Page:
One measure of the impact of a scientific idea is how often it gets cited by other scientists. The top-cited paper of all time, according to a 2014 analysis by Nature, has now been cited by 344,007 other scientific articles since its publication in 1951. (The topic? You’d never guess, for reasons we’ll get into below.) Researchers’ job prospects are influenced by their h-index, a measure that rewards having a high number of heavily cited papers (and perhaps, though no one would actually admit it, by their Kardashian index, which compares their cumulative citations to the number of Twitter followers they have).
You can also use similar techniques to analyze entire fields, which is what a new study led by Omeet Khatra of the University of British Columbia attempts for sports and exercise medicine. In the Orthopaedic Journal of Sports Medicine, Khatra and his colleagues put together a list of the 100 articles with the most citations in the field, offering a snapshot of the influence of both individual papers and broader trends. There are a bunch of interesting findings, but perhaps the most telling is this: only one of the 100 papers is a randomized controlled trial, which is the gold-standard type of experimental evidence.
One key caveat for this analysis is that the boundaries of sports and exercise medicine are pretty hazy. Khatra’s definition includes managing sports injuries, enhancing athletic performance, and the use of exercise to improve health. That’s very broad, but the method used to identify top papers was a little more idiosyncratic. They started by identifying a list of 46 journals focused on sports and exercise medicine, and then identified the 100 most-cited articles from within those journals.
That means significant papers published in non-specialist journals don’t show up on the list. A.V. Hill’s original 1923 study on VO2 max was published in the Quarterly Journal of Medicine; Karlman Wasserman’s 1964 paper on the anaerobic threshold was published in the American Journal of Cardiology. In fact, you’d expect that the most ground-breaking findings are the most likely to make it into generalist journals like Nature and Science (where, for example, a classic 1937 paper on the aerobic power of world record-setting runners was published).
So it’s not a comprehensive list, but it still covers a large fraction of the field. It’s dominated by Medicine & Science in Sports & Exercise, the flagship journal of the American College of Sports Medicine, which contributes no less than 49 of the papers. Next on the list are the American Journal of Sports Medicine, with 18, and Sports Medicine, with 7. The oldest paper on the list is from 1973, reflecting the field’s relatively recent emergence as a distinct discipline: MSSE, for example, was only launched in 1969.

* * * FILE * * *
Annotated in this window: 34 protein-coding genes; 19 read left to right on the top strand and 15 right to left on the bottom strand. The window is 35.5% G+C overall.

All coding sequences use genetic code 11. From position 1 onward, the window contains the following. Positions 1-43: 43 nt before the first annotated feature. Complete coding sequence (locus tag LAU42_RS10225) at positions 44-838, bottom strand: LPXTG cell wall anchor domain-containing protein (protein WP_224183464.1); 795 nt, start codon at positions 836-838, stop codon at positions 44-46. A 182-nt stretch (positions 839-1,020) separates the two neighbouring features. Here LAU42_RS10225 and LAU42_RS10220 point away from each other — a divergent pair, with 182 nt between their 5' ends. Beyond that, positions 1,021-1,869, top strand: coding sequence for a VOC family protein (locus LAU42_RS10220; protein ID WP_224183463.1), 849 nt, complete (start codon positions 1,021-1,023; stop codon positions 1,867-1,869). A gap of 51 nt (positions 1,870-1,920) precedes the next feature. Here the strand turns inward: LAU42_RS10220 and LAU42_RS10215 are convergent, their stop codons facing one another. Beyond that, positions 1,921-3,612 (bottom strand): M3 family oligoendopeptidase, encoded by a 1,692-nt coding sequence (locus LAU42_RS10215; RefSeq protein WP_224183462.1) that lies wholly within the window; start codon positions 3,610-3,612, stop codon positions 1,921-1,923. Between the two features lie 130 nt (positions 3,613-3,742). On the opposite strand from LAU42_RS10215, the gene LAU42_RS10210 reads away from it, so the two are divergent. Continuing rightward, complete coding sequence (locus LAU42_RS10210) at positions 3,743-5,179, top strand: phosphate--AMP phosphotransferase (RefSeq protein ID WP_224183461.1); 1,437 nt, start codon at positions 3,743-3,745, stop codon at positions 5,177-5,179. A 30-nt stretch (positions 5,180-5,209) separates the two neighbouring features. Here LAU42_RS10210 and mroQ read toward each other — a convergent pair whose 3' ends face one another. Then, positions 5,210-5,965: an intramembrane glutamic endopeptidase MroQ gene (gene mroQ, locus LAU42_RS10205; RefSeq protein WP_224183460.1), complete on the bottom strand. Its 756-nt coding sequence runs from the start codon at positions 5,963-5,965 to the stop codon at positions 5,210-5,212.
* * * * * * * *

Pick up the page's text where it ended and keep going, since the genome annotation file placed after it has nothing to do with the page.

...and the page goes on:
Topping the list with 7,228 citations was Gunnar Borg’s 1982 paper, “Psychophysical bases of perceived exertion.” Borg is the guy who advanced the concept of a subjective scale of perceived effort, which originally ran from six to 20, although there’s a more logical modified version that runs from zero to ten. He started developing this idea in the 1960s, but the 1982 English-language paper is the one that gets cited whenever people talk about perceived effort. (Another one of Borg’s papers on the topic, from 1973, shows up at 48th on the list.)
You might not think that asking people to assign a number to how hard they’re working is a major scientific breakthrough. But Borg’s work has had a huge influence. He argued that his scale is “the single best indicator of the degree of physical strain,” integrating signals from the muscles, lungs, heart, and brain. In the last two decades, more and more researchers have taken that argument seriously as they’ve attempted to explain the brain’s role in determining our physical limits, and also as a practical tool for guiding training. Bottom line: I’d say Borg’s paper is a worthy champion.